The Egg Nebula (also known as RAFGL 2688 and CRL 2688) is a bipolar protoplanetary nebula approximately 3,000 light-years away from Earth. It was discovered by Raghvendra Sahai and John Trauger of NASA's Jet Propulsion Laboratory in Pasadena, California. RAFGL 2688 press release was distributed on January 16, 1996.
The Egg Nebula's defining feature is the series of bright arcs and circles surrounding the central star. A dense layer of gas and dusts enshrouds the central star, blocking its direct light from our view. However, the light from the central star penetrates the thinner regions of this dusty enclosure, illuminating the outer layers of gas to create the arcs seen in this resplendent image (Hubble Site).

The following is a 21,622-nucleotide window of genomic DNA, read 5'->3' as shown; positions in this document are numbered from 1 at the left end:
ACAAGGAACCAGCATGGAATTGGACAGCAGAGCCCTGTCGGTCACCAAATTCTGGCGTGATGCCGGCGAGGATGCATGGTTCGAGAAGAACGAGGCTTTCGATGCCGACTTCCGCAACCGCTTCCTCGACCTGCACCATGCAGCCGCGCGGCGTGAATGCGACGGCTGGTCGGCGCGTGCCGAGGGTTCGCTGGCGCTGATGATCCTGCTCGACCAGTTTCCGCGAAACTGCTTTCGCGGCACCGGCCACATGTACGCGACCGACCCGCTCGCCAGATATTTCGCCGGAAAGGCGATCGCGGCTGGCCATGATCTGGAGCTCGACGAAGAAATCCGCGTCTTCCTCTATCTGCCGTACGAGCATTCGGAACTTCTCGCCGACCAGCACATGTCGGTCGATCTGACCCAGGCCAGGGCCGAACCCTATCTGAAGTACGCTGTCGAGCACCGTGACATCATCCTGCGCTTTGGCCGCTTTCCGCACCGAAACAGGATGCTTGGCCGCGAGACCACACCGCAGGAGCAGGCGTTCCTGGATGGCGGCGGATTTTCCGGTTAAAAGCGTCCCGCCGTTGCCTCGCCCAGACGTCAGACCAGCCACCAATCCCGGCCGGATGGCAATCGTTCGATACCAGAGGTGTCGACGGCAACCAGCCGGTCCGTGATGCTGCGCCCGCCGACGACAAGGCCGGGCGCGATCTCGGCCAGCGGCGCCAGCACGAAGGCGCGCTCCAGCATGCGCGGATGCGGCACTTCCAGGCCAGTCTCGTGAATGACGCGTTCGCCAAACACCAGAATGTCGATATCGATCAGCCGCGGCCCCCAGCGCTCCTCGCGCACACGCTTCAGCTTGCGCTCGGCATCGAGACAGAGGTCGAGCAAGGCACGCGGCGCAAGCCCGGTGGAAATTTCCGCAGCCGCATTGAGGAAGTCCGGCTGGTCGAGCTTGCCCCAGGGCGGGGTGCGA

The dusty enclosure around the central star is very likely a disc. The bipolar outflows in the image indicate that the system has angular momentum, which is very likely generated by an accretion disc. In addition, a disc geometry would account for the varying thickness of the enclosure that allows light to escape along the disc's axis and illuminate the outer layers of gas, but still blocks it from our direct view along the disc edge. Although dusty discs have been confirmed around several post-AGB objects (S. De Ruyter et. al, 2006), a disc around the Egg Nebula is yet to be confirmed.